A lot of times these things are astounding only because of the way in which you come upon them.  In this case, the British schoolmaster J. Thomas Looney put forth hypothetically that Edward de Vere Earl of Oxford (1550-1604) wrote the Shakespeare works, which are filled with material drawn from Ovid’s Metamorphoses in both the original and the Golding translation of the 1560’s — and then he discovered that Oxford had been physically present at Cecil House in London during the 1560’s, when his Uncle Golding had been acting as his “receiver” for financial affairs and apparently translating the Ovid work.

Hedingham Castle (what's left of the original), childhood home of Edward de Vere

(John de Vere, the sixteenth Earl of Oxford, died in 1562, when his twelve-year-old son Edward, the future seventeenth earl, left his home at Hedingham Castle in Essex and went to London to live as a royal ward of Queen Elizabeth in the custody of her chief minister William Cecil, the future Lord Burghley.)

I say Golding was “apparently” translating the Ovid because it’s far more likely that it was done by the young earl himself.  Golding was a puritanical sort who translated Calvin’s Psalms of David (which he dedicated to Oxford, his nephew) and would not have been crazy about translating Ovid’s tales of passion and seduction and lovemaking as well as incest by pagan gods and goddesses.  No, he was in every way incapable of it.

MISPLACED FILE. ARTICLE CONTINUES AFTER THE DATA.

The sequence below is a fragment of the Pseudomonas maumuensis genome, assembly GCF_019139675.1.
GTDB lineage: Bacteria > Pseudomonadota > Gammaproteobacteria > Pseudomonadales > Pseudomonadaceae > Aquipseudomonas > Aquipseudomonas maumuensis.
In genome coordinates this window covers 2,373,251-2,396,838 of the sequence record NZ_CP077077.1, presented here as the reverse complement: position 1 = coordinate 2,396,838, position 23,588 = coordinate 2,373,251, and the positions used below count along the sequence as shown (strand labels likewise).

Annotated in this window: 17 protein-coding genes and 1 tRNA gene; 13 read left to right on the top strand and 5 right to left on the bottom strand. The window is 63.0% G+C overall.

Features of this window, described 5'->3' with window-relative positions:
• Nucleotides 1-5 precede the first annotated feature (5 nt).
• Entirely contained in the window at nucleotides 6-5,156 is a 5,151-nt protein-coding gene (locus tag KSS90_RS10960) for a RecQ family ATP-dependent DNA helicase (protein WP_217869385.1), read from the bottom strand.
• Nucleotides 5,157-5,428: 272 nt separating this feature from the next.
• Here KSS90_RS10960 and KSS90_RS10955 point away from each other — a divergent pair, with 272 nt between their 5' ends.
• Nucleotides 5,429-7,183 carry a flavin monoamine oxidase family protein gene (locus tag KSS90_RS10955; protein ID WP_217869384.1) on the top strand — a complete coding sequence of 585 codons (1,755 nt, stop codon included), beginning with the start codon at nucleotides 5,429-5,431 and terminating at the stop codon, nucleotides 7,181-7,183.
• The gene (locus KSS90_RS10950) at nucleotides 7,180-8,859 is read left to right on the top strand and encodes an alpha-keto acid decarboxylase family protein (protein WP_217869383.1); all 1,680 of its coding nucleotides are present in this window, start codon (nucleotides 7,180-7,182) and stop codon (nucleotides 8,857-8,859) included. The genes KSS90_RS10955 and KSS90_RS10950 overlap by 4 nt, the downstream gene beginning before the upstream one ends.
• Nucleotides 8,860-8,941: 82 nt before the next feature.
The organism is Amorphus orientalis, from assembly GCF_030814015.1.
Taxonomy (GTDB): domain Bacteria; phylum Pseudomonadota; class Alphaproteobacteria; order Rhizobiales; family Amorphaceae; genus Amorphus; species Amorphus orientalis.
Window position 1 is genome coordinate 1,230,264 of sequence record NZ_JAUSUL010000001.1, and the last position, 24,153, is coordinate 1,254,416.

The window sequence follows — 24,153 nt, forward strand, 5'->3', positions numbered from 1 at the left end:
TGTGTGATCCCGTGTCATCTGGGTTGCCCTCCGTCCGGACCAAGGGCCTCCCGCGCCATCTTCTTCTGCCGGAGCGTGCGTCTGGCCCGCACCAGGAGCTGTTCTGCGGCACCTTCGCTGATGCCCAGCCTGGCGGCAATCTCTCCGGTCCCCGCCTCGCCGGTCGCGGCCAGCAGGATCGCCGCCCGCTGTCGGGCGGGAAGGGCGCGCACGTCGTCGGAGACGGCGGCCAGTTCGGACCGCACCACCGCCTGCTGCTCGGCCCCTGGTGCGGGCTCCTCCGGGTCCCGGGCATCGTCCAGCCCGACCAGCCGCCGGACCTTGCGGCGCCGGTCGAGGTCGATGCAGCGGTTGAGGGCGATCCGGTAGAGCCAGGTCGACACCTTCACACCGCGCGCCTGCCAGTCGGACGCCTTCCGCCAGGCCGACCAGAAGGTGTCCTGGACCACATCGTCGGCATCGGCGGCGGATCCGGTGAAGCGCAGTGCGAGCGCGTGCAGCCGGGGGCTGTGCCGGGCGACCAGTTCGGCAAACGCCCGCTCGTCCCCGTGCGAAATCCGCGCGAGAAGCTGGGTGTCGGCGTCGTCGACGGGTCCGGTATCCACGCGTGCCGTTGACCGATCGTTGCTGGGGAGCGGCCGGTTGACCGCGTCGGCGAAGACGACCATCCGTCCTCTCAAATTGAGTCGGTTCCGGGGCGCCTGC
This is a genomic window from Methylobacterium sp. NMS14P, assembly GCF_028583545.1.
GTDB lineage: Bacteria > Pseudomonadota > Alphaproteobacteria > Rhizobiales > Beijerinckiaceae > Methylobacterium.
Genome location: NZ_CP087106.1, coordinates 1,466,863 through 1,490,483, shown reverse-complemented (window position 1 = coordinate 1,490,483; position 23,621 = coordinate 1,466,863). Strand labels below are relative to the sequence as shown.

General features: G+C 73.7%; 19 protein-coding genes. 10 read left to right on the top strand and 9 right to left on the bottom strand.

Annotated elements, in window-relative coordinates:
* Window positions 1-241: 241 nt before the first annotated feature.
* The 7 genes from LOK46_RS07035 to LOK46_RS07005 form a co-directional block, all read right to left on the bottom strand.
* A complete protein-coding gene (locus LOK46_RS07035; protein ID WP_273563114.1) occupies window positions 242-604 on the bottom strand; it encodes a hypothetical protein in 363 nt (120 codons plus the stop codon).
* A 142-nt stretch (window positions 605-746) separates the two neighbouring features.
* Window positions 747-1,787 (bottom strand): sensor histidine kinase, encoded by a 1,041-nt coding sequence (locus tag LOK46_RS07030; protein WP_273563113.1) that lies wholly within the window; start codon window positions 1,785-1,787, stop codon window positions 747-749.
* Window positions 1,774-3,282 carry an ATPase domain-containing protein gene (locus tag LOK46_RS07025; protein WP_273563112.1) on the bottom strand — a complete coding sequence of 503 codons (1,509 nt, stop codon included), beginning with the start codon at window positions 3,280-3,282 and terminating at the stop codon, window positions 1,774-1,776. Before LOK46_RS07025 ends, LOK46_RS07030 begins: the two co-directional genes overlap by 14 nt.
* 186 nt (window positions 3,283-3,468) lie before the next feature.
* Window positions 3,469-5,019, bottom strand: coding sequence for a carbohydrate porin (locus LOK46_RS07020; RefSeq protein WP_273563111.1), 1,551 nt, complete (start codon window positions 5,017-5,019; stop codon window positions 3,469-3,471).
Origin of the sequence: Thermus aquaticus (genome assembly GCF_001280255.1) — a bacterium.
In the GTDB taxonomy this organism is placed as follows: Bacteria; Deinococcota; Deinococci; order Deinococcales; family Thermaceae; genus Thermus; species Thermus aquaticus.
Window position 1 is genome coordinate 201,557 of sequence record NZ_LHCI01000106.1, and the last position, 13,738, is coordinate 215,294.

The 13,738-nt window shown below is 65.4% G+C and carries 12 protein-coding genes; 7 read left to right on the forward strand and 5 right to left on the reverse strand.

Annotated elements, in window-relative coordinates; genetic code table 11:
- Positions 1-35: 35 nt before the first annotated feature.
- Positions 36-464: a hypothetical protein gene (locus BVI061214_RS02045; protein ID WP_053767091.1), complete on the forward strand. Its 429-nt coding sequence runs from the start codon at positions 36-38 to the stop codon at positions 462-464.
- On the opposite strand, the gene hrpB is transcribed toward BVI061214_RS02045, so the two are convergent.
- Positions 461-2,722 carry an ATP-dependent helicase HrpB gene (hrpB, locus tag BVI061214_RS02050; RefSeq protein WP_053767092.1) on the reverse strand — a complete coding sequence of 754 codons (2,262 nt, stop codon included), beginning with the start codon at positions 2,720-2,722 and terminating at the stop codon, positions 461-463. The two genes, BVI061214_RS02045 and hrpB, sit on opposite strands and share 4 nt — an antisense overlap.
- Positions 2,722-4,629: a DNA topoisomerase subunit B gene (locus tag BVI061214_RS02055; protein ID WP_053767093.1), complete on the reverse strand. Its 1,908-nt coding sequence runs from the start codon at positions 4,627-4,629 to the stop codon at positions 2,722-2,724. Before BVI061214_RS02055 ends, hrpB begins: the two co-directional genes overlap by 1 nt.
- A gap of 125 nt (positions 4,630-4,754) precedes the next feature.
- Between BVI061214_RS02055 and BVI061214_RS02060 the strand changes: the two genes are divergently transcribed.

Here’s what I wrote about this in 1996, viewing the teenage Edward de Vere as “the young Shakespeare” at work:

“J. Thomas Looney used the phrase ‘long foreground’ for Shakespeare’s formative years, a period of necessary artistic growth and development which has always been totally missing from Stratfordian biography.  Unless he was a god with miraculous powers, the sophisticated English poet who wrote ‘Venus and Adonis’ went through much trial and error, creating a
substantial body of apprenticeship work beforehand.  By all logic Shakespeare must have begun translating Ovid in his earliest years, becoming thoroughly grounded in his old tales.  He would have labored over the original texts and ‘tried on’ various English nouns, verbs, adjectives and adverbs, inventing new ones along the way; and in the process he would have acquired his astounding vocabulary of some 25,000 words, more than twice the size of Milton’s.”